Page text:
Photo courtesy of Alabama athletics
Alabama head coach Nate Oats has taken the Crimson Tide to new heights.
Both an SEC regular-season and Tournament championship later, along with a No. 2 seed in the NCAA Tournament and a Sweet 16 appearance, Alabama basketball is back on the map.
“You can make the argument we’re one of the best, if not the best, Alabama basketball teams in history,” Oats said following his team’s 88-78 overtime defeat to No. 11 seed UCLA in Sunday’s Sweet 16 match-up. “I mean, won the SEC regular season, the tournament. There’s all kinds of records that were taking place.”
It was the Crimson Tide’s first appearance in the Sweet 16 since 2004, and the SEC championship was the school’s first since 1991.
Senior guard John Petty Jr. gave all the credit to his head coach for all he’s done for Alabama in just two seasons so far.
“He came in, put in a game plan, put in a system that fits the players that we had, and he just let us loose,” Petty praised. “He let us be us, he let us do what we know we could do, and he never — not one time — told us not to.”
Alabama had five straight winning seasons when Oats took over, but just one NCAA Tournament appearance over that stretch. During those five seasons, the Crimson Tide went 8-10 in SEC play four times and never better than 10-8. This season, Alabama was 16-2 in conference play.
“He always built our confidence,” Petty continued. “He was just a perfect role model as a coach, perfect coach that we needed to come in and change this program around.”
As he presumably exits Alabama, the Huntsville native said he wants to be remembered as a “winner.”
“That’s all I wanted to do when I got here. No matter what it took, what I had to do, I just wanted to win,” Petty said. “I wanted to make this school, make this season special. That’s exactly why I came back, and that’s exactly what we did.”
“Best Team I’ve Coached”
The second-year head coach continued to rave about his guys.
“Best team I’ve ever coached,” he claimed. “I had some tough, hard-nosed (players). I love my Buffalo teams, but this team was tough, hard-nosed, with a lot of talent. Fifth in the country, that’s pretty good.”
Petty shared those thoughts.
“This is probably by far one of the closest teams that I’ve been on outside of basketball,” he said. “We were always together, we were always bonding, we were just so close together. So I feel like that translated on the court. But I feel like mostly what I’m going to remember most is just the bond we shared, just all the memories that we had, and just how hard we fought for each other.”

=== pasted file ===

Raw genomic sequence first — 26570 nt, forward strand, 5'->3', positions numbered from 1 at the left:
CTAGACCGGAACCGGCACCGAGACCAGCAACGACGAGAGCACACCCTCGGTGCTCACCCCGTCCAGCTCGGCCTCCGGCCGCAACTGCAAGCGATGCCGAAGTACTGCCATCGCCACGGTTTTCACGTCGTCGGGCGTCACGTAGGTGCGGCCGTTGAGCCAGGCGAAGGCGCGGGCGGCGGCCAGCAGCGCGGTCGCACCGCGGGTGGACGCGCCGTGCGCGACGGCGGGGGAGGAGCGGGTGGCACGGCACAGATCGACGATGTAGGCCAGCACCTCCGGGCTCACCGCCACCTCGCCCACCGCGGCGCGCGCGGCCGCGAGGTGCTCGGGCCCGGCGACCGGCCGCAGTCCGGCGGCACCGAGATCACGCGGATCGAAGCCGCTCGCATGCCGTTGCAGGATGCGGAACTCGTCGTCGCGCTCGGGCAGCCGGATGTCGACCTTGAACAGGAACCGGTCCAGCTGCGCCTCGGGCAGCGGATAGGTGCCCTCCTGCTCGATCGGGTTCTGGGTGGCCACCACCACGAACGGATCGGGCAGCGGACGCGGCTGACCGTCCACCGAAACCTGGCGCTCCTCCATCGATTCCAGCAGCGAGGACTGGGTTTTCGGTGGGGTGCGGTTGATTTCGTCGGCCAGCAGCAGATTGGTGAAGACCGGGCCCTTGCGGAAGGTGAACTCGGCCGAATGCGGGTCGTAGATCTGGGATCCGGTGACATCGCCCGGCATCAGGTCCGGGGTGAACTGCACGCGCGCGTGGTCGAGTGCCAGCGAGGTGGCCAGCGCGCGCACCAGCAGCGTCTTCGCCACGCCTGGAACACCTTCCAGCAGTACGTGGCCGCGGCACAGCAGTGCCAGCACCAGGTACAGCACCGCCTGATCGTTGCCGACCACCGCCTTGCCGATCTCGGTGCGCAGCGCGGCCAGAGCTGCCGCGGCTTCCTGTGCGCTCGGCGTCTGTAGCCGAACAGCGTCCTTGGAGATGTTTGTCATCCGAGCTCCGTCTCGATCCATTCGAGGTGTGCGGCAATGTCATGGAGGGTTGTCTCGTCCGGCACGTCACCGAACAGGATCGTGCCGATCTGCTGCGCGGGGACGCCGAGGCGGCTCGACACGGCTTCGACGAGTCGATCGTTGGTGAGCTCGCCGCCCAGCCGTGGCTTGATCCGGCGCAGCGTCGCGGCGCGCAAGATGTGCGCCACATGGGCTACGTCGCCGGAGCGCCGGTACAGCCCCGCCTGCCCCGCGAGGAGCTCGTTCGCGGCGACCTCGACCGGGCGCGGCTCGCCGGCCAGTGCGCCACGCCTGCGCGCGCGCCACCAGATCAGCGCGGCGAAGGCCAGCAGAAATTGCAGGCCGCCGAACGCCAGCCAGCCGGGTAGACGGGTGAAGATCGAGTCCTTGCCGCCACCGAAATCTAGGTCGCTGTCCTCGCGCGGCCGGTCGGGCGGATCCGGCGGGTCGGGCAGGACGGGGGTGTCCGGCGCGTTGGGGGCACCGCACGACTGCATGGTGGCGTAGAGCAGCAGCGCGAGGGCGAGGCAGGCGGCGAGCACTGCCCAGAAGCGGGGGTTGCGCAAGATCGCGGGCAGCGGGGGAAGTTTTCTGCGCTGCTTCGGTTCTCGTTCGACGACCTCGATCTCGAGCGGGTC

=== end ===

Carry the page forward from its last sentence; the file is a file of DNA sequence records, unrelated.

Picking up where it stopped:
This team has certainly caught Oats’ attention, as it’s the furthest the former Buffalo head coach has ever taken a team in the NCAA Tournament. That’s saying something; the Bulls qualified for “The Big Dance” three out of four years under Oats’ guidance, twice advancing to the round of 32.
The Watertown, Wisc. native says he’ll remember this season as “the team that changed the entire culture of Alabama basketball”.
“Expectation levels are drastically different,” Oats said. “Recruiting is different. People want to come here and play for Alabama basketball. People think about Alabama basketball way different (now).”
A Program-Changing Season
Whether fans want to admit it or not, Alabama is no longer just a football powerhouse when it comes to revenue sports. Alabama’s softball and gymnastics programs contend for national championships. It may not be long before the men’s basketball program does, too.
The hoops program down in Tuscaloosa is now here to stay, and while it may be just one year, the double-barrel SEC titles, a 16-2 record in league play, the No. 2 seed in the NCAA Tournament, and the Sweet 16 appearance speaks for itself. Few would argue that this team didn’t have Final Four potential.
The combination of Jaden Shackelford (14 points per game), Jahvon Quinery (12.9 points per game), Petty (12.6 points per game), and Herbert Jones (11.2 points per game, 6.6 rebounds per game) were the core four that made this run happen. Oats believes the Crimson Tide will be back next season.
“We’ve got some really big-time recruits coming in,” Oats pointed out. “The future of Alabama basketball is in a great spot. I would hope — as a coach — it’s going to motivate me.
“We’ll do better. I thought we made drastic improvements from year one to year two,” Oats continued. “We need to make more improvements from year two to year three…..They’ll get better and use it for motivation, I’m sure, as the coaching staff will.”
“I definitely expect them to be here in this spot or further next year,” he said.
“We Made History”
The history that Alabama basketball made this year won’t soon be forgotten in Tuscaloosa. The foundation has been set for ‘Bama to become a perennial SEC and Final Four contender year in and year out.
“We made history, and we did great things for this school,” Petty said.
“I told our guys, I’m going to be talking about this team for the next 30 years I’m coaching,” Oats reflected. “This is an unbelievable team with a bunch of high-character kids that stepped up to the challenge and changed the entire narrative of Alabama basketball.”